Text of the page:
Al Juma Al Akheira | The Last Friday
Director: Yahya Alabdallah
Cast: Ali Suliman, Yasmine Al Masri, Taghreed Al Rusuq, Fadi Arida, Nadria Omran, Lara Salawa, Abdul Kareem Abu Zayad, Shadi Salah
Jordan, United Arab Emirates, 2011 (European Premiere)
Delphi Filmpalast, 12 February 2012
A middle-aged divorced father discovers that he needs to undergo an emergency operation for a twisted testicle, which he cannot afford. Having gambled away everything he earned as a successful care salesman in Amman, Yousef (Ali Suliman) lives alone in poverty, working as a taxi driver, stealing electricity from a neighbor to brew coffee and enduring his sleazy boss’s degradations and double-dealings with ironic stoicism.
Much is in motion on the eve of Yousef’s surgery. A Last Supper with Islamic background, where Friday has multiple meanings as holy day, protest day, strike day.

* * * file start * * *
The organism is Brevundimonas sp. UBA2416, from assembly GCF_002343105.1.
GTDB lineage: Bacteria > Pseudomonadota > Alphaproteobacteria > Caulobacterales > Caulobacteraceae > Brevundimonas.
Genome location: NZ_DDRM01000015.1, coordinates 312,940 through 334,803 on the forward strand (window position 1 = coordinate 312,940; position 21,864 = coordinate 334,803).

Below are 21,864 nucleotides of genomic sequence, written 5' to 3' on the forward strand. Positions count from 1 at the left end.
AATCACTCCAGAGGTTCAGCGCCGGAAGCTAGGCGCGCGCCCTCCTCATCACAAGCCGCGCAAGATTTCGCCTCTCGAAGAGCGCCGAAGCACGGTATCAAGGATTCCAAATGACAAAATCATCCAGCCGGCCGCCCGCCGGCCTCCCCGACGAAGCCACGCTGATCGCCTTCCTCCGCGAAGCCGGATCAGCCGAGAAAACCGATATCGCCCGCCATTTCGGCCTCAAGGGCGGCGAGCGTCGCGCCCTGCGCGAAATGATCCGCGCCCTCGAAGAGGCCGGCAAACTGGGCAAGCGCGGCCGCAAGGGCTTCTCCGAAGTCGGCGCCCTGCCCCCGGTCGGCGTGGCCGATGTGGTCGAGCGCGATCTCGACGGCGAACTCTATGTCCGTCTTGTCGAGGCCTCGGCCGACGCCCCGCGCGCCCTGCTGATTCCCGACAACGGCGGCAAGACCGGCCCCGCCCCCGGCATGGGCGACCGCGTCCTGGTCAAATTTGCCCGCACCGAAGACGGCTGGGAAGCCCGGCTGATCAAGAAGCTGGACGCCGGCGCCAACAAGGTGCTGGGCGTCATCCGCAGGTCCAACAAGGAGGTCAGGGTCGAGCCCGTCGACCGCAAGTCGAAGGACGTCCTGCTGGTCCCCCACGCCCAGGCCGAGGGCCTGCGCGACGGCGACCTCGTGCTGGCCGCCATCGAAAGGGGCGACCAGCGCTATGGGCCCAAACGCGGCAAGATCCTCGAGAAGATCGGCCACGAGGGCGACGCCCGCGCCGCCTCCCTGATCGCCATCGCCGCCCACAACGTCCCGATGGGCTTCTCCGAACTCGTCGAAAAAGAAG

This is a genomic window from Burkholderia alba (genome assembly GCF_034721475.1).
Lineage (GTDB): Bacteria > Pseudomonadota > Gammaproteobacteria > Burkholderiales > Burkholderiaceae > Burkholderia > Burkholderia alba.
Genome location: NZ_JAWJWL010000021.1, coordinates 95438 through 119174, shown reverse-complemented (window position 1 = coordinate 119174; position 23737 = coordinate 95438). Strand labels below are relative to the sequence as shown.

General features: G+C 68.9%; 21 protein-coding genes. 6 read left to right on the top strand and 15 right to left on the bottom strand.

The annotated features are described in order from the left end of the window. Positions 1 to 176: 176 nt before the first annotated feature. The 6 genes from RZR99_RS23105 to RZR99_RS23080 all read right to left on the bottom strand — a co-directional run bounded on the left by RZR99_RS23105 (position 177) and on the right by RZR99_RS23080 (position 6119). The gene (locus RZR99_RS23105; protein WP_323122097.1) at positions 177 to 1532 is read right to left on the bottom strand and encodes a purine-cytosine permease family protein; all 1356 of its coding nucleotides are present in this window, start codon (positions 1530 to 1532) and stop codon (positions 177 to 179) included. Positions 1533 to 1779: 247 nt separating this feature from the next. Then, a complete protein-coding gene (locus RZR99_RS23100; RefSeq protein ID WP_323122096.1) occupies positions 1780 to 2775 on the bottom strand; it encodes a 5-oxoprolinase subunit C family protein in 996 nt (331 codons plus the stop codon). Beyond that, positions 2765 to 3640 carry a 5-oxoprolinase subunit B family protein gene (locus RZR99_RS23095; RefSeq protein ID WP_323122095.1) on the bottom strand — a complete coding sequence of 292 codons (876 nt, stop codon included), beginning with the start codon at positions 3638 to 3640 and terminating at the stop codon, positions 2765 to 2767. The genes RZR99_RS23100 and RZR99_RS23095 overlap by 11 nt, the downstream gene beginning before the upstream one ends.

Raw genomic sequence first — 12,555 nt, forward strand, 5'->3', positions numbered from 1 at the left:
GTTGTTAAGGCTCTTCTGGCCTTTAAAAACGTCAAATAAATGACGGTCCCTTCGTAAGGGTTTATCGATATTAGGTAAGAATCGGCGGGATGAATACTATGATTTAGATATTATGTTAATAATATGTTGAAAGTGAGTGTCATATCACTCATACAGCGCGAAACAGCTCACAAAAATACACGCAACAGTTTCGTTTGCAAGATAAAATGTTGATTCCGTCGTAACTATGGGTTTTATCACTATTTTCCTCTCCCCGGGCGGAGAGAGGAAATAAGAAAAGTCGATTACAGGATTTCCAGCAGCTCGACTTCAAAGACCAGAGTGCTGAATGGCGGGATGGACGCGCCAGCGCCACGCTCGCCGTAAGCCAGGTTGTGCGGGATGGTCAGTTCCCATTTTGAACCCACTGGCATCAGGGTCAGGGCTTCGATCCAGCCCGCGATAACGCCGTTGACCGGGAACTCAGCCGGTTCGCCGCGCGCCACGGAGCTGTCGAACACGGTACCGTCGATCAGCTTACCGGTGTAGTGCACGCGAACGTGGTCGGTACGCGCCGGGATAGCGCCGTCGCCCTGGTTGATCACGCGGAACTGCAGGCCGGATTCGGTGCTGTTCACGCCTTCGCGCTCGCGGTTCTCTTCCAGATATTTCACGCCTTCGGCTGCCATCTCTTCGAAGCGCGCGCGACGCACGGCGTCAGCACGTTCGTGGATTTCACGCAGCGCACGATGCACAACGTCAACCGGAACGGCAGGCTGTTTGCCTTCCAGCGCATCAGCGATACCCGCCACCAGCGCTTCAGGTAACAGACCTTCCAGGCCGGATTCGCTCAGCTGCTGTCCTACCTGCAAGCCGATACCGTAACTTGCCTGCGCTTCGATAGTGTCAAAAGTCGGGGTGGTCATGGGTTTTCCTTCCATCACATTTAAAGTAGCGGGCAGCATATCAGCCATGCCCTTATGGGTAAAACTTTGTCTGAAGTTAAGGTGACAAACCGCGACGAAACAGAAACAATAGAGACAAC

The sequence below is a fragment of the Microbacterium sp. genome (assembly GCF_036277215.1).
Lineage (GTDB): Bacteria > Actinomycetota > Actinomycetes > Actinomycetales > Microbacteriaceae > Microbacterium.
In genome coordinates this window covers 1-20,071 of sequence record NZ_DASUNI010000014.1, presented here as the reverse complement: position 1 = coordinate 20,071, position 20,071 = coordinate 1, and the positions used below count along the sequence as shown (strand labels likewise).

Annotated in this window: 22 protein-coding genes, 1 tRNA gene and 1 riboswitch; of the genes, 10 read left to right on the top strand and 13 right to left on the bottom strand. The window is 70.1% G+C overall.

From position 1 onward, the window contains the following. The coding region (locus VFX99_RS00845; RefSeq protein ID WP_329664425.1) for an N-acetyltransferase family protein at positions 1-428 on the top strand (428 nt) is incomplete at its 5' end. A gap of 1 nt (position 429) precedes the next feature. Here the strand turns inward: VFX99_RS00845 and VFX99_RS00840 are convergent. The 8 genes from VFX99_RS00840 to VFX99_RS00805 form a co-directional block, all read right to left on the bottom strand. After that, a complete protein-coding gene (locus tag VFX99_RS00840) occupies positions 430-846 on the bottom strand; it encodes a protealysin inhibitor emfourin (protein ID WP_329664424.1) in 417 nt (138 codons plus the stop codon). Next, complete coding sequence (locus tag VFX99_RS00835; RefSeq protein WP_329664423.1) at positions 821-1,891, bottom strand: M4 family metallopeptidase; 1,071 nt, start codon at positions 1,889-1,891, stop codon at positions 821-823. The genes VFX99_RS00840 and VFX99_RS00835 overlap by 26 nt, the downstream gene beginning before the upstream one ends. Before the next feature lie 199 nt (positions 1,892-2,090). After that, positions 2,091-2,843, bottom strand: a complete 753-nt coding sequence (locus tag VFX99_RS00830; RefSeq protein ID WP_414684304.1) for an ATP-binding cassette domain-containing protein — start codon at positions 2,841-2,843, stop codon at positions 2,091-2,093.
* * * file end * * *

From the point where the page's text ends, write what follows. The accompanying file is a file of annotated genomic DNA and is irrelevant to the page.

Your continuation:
First, his teen-age son (Fadi Arida) comes to stay with him, hiding out from Yousef’s ex-wife (Yasmine Al Masri), now married to a powerful, invisible husband. Yousef discovers that his son is nearly illiterate, a habitual truant from his expensive private school.
On television and radio, we hear strange ideas about romance and love, where women have the upper hand, while Yousef has coffee on the veranda, playing solitaire backgammon, outside his pitifully empty bedroom.
The first Jordanian film screened at Berlinale, Al Juma Al Akheira first took form in Paris, where director-screenwriter Yahya Alabdallah studied at the International Film and Television School EICAR.
Working on a 100,000 euro budget, Alabdallah has turned in a well-written, well-acted, beautifully photographed film that casts a perceptive gaze on a society in crisis, with a focus on the drama and comedy of everyday life that will be recognizable to audiences worldwide.
Berlinale Section: Forum